Our bboxString() -> String { … } returns a string value and we set our text fields, and set our min values and max values. This is how we create a bounding box to search images within.The formula is min - half, max - half and search with the text found in the fields. (More clarifcation later one)

        
    // MARK: Flickr API
    
    private func displayImageFromFlickrBySearch(_ methodParameters: [String: AnyObject]) {
        
        // create session and request
        let session = URLSession.shared
        let request = URLRequest(url: flickrURLFromParameters(methodParameters))
        
        // create network request
        let task = session.dataTask(with: request) { (data, response, error) in
            
            // if an error occurs, print it and re-enable the UI
            func displayError(_ error: String) {
                print(error)
                performUIUpdatesOnMain {
                    self.setUIEnabled(true)
                    self.photoTitleLabel.text = "No photo returned. Try again."
                    self.photoImageView.image = nil
                }
            }

Here we create our function which will search for the image by phrase. We go about creating our network session and request, and then run the network request with the data task using the request constant, we use a completion handler to handle each part of data, response, error.

We use a custom error display to show errors and update the UI on the main thread.

            /* GUARD: Was there an error? */
            guard (error == nil) else {
                displayError("There was an error with your request: \(error)")
                return
            }

Guard

We handle each error,

            
            /* GUARD: Did we get a successful 2XX response? */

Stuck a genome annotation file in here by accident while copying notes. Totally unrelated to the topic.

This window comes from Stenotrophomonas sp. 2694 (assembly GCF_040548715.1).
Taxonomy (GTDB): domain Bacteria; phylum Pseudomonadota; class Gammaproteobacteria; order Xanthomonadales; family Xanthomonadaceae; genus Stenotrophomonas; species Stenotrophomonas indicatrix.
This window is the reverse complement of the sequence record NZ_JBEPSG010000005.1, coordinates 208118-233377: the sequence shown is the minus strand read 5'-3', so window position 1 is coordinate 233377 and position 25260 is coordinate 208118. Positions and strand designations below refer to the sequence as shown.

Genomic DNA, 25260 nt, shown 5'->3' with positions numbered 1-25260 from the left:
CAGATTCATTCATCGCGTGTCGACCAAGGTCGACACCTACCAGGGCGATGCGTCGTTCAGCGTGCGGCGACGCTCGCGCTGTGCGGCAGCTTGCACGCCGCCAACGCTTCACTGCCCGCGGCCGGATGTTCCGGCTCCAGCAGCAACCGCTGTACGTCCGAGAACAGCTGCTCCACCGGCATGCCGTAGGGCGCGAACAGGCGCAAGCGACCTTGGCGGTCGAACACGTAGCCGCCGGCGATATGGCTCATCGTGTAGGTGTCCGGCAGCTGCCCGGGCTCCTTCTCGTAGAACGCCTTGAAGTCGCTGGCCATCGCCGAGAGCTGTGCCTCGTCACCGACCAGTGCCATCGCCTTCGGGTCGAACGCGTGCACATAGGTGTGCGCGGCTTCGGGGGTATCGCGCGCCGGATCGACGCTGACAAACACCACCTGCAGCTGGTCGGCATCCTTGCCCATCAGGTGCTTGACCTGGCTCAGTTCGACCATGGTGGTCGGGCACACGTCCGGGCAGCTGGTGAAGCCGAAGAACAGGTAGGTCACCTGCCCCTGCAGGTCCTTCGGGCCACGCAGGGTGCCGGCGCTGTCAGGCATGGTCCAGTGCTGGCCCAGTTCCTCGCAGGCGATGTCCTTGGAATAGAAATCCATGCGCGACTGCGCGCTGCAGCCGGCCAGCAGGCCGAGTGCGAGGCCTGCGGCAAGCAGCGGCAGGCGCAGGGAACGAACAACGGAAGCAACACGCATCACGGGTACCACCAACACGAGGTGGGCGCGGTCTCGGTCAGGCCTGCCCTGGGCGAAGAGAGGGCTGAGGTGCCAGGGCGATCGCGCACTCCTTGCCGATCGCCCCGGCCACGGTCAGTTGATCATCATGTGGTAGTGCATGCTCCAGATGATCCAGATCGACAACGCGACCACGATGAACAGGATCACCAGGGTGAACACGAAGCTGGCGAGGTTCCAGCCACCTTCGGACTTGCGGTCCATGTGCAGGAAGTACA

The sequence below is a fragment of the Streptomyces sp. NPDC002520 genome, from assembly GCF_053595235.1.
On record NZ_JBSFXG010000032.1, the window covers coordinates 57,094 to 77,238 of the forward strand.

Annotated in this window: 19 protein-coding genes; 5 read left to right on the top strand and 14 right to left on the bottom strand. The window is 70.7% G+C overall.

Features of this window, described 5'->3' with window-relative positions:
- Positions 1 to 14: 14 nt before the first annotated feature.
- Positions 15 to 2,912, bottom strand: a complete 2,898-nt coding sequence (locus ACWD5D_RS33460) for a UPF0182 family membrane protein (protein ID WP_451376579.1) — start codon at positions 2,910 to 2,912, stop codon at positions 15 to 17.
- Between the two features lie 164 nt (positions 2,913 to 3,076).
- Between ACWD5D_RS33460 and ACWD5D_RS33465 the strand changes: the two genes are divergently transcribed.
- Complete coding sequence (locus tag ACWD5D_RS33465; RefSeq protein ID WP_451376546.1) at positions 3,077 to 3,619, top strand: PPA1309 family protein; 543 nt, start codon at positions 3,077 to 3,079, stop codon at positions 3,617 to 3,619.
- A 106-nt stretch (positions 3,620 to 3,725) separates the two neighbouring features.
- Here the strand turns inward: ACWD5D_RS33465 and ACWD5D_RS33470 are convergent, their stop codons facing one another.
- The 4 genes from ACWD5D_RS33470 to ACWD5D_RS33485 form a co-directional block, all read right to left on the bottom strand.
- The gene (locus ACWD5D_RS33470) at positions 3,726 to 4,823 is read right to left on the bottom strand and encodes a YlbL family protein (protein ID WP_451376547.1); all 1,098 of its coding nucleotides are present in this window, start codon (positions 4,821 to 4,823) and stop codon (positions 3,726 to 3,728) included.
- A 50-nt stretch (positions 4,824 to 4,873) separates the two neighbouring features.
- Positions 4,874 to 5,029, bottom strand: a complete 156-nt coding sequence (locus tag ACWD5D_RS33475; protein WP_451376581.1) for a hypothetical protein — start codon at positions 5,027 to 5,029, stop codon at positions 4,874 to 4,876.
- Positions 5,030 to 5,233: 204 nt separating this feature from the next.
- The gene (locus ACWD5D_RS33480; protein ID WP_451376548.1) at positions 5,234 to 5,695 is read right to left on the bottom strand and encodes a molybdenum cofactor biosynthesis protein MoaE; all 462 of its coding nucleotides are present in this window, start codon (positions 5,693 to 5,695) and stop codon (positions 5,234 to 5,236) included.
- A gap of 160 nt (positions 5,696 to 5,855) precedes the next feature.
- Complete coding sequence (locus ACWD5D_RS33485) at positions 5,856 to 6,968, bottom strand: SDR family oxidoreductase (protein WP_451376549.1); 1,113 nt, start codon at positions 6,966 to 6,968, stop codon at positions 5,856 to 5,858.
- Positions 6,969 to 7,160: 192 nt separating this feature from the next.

guard let statusCode = (response as? HTTPURLResponse)?.statusCode, statusCode >= 200 && statusCode <= 299 else {
                displayError("Your request returned a status code other than 2xx!")
                return
            }
            /* GUARD: Was there any data returned? */
            guard let data = data else {
                displayError("No data was returned by the request!")
                return
            }

Check if there is no data, if there isn’t display an error and return.

            // parse the data
            let parsedResult: [String:AnyObject]!
            do {
                parsedResult = try JSONSerialization.jsonObject(with: data, options: .allowFragments) as! [String:AnyObject]
            } catch {
                displayError("Could not parse the data as JSON: '\(data)'")
                return
            }

Here’s where we parse the data, our parsed data will be a dictionary of String : AnyObject, we use ! to forcibly unwrap the values (Since we know that there will be data). we then serialize the data with the JSONSerialization.(jsonObjects) and pass our data to it, and cast it to a Dictionary of String key and AnyObject values.

We then use the Do { } catch { } to display an errors and show where the error occurred in our data.

            /* GUARD: Did Flickr return an error (stat != ok)? */
            guard let stat = parsedResult[Constants.FlickrResponseKeys.Status] as? String, stat == Constants.FlickrResponseValues.OKStatus else {
                displayError("Flickr API returned an error. See error code and message in \(parsedResult)")
                return
            }

If there was an error within the parsedResult, we check the Status and cast it as a String. and we also compare it to the OKStatus, if it is not OKStatus then throw an error and print where the error is by (parsedResult).

            /* GUARD: Is "photos" key in our result? */
            guard let photosDictionary = parsedResult[Constants.FlickrResponseKeys.Photos] as? [String:AnyObject] else {
                displayError("Cannot find keys '\(Constants.FlickrResponseKeys.Photos)' in \(parsedResult)")
                return
            }

Literally the same error check, except we are checking the Photos key.

            /* GUARD: Is "pages" key in the photosDictionary? */
            guard let totalPages = photosDictionary[Constants.FlickrResponseKeys.Pages] as? Int else {
                displayError("Cannot find key '\(Constants.FlickrResponseKeys.Pages)' in \(photosDictionary)")
                return
            }

Same error except we’re checking our newly created photosDictionary and the pages key, throw an error otherwise.

            // pick a random page!
            let pageLimit = min(totalPages, 40)
            let randomPage = Int(arc4random_uniform(UInt32(pageLimit))) + 1
            self.displayImageFromFlickrBySearch(methodParameters, withPageNumber: randomPage)
        }
        
        // start the task!
        task.resume()
    }